July 7, 2019  |  

Single-molecule DNA hybridisation studied by using a modified DNA sequencer: a comparison with surface plasmon resonance data

Authors: Sobek, Jens and Rehrauer, Hubert and Schauer, Stefan and Fischer, David and Patrignani, Andrea and Landgraf, Stephan and Korlach, Jonas and Schlapbach, Ralph

Current methods for the determination of molecular interactions are widely used in the analytical sciences. To identify new methods, we investigated as a model system the hybridisation of a short 7 nt oligonucleotide labelled with, structurally, very similar cyanine dyes CY3 and DY-547, respectively, to a 34 nt oligonucleotide probe immobilised in a zero-mode waveguide (ZMW) nanostructure. Using a modified commercial off-the-shelf DNA sequencer, we established the principles to measure biomolecular interactions at the single-molecule level. Kinetic data were obtained from trains of fluorescence pulses, allowing the calculation of association and dissociation rate constants (k on, k off). For the 7mer labelled with the positively charged CY3 dye, k on and k off are ~3 larger and ~2 times smaller, respectively, compared with the oligonucleotide labelled with negatively charged DY-547 dye. The effect of neighbouring molecules lacking the 7nt binding sequence on single-molecule rate constants is small. The association rate constants is reduced by only 20–35%. Hybrid dissociation is not affected, since as a consequence of the experimental design, rebinding cannot take place. Results of single-molecule experiments were compared with data obtained from surface plasmon resonance (SPR) performed under comparable conditions. A good correlation for the association rate constants within a factor of 1.5 was found. Dissociation rate constants are smaller by a factor of 2–3 which we interpreted as a result of rebinding to neighbouring probes. Results of SPR measurements tend to systematically underestimate dissociation rate constants. The amount of this deviation depends on the association rate constant and the surface probe density. As a consequence, it is recommended to work at low probe densities to keep this effect small.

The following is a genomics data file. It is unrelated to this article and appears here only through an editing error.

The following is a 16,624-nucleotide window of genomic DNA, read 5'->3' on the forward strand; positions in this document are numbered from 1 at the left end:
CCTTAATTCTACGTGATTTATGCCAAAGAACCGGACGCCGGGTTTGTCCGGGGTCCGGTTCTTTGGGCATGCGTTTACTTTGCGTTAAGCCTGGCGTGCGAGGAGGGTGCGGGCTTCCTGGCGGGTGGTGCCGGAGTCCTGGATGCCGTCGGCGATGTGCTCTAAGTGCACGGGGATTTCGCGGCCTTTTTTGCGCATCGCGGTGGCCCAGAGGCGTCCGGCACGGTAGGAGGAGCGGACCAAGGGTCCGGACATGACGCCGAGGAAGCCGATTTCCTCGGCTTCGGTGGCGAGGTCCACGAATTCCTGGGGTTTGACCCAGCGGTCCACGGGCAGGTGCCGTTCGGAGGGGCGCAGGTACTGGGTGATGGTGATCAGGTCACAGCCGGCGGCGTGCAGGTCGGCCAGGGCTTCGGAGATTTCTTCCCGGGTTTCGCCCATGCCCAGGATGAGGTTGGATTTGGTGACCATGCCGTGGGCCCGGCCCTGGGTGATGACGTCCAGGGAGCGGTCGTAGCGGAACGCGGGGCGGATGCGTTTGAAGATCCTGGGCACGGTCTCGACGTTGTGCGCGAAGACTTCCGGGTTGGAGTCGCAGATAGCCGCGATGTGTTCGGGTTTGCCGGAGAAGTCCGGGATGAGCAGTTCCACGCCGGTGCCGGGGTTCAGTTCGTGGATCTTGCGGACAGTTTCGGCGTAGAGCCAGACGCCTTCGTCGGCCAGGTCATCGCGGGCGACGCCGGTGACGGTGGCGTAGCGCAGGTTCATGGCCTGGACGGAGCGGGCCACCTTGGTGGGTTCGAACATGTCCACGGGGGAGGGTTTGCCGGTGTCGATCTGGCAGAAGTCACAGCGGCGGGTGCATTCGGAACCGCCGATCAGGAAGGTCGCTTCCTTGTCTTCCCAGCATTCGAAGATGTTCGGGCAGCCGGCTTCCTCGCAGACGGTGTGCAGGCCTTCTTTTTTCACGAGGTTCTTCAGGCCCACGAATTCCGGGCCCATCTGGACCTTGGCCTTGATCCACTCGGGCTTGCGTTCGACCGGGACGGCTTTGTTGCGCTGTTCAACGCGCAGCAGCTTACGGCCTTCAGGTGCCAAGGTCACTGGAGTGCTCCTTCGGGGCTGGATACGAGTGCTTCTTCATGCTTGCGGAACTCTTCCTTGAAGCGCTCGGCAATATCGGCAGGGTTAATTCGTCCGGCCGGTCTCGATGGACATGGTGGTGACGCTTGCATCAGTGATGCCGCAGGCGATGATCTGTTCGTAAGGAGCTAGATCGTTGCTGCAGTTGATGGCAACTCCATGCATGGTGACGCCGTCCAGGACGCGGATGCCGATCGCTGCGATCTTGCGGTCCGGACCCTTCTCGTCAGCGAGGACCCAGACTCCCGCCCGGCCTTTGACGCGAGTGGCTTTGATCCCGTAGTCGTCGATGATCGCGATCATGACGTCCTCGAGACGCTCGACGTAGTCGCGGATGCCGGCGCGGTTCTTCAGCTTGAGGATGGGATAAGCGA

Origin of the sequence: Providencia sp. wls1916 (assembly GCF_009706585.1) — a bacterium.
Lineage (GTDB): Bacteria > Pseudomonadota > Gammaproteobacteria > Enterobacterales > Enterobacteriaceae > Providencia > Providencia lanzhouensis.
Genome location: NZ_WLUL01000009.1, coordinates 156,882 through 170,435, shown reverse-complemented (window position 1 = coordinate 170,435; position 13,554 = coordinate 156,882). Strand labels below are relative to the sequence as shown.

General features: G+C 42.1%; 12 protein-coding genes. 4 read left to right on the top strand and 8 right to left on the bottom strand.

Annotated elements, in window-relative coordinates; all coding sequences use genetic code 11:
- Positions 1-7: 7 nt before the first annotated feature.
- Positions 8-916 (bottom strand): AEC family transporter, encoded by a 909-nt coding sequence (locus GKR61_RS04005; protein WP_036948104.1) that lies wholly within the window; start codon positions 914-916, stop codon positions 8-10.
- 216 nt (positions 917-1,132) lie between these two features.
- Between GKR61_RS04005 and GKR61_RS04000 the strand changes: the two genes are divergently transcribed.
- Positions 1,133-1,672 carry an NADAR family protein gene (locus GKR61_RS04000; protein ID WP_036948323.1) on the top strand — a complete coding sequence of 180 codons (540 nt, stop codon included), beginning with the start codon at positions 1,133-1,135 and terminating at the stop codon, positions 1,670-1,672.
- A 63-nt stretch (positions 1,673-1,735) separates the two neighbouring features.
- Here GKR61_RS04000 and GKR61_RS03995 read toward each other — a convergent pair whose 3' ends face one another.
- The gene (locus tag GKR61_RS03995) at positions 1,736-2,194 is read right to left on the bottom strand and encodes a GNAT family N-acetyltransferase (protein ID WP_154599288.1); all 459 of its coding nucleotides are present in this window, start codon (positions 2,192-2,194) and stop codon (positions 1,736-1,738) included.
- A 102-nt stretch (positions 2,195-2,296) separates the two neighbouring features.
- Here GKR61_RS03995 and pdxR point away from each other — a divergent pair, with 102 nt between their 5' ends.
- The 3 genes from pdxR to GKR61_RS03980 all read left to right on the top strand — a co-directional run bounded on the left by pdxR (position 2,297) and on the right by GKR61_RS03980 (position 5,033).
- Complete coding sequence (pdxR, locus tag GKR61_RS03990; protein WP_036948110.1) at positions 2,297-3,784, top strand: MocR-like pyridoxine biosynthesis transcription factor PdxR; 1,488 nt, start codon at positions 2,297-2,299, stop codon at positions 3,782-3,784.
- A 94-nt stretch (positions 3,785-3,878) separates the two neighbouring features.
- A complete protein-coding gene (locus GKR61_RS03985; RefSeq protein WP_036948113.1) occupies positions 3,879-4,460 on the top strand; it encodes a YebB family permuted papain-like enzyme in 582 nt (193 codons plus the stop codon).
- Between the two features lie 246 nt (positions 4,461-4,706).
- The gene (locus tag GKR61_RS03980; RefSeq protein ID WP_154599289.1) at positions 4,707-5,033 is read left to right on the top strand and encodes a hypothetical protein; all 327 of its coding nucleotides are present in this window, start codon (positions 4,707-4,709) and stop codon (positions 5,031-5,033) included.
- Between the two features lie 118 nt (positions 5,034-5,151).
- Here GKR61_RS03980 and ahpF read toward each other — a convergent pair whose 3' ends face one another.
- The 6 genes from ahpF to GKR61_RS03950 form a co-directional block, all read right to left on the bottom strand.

Journal: Methods and applications in fluorescence
DOI: 10.1088/2050-6120/4/1/015002
Year: 2016

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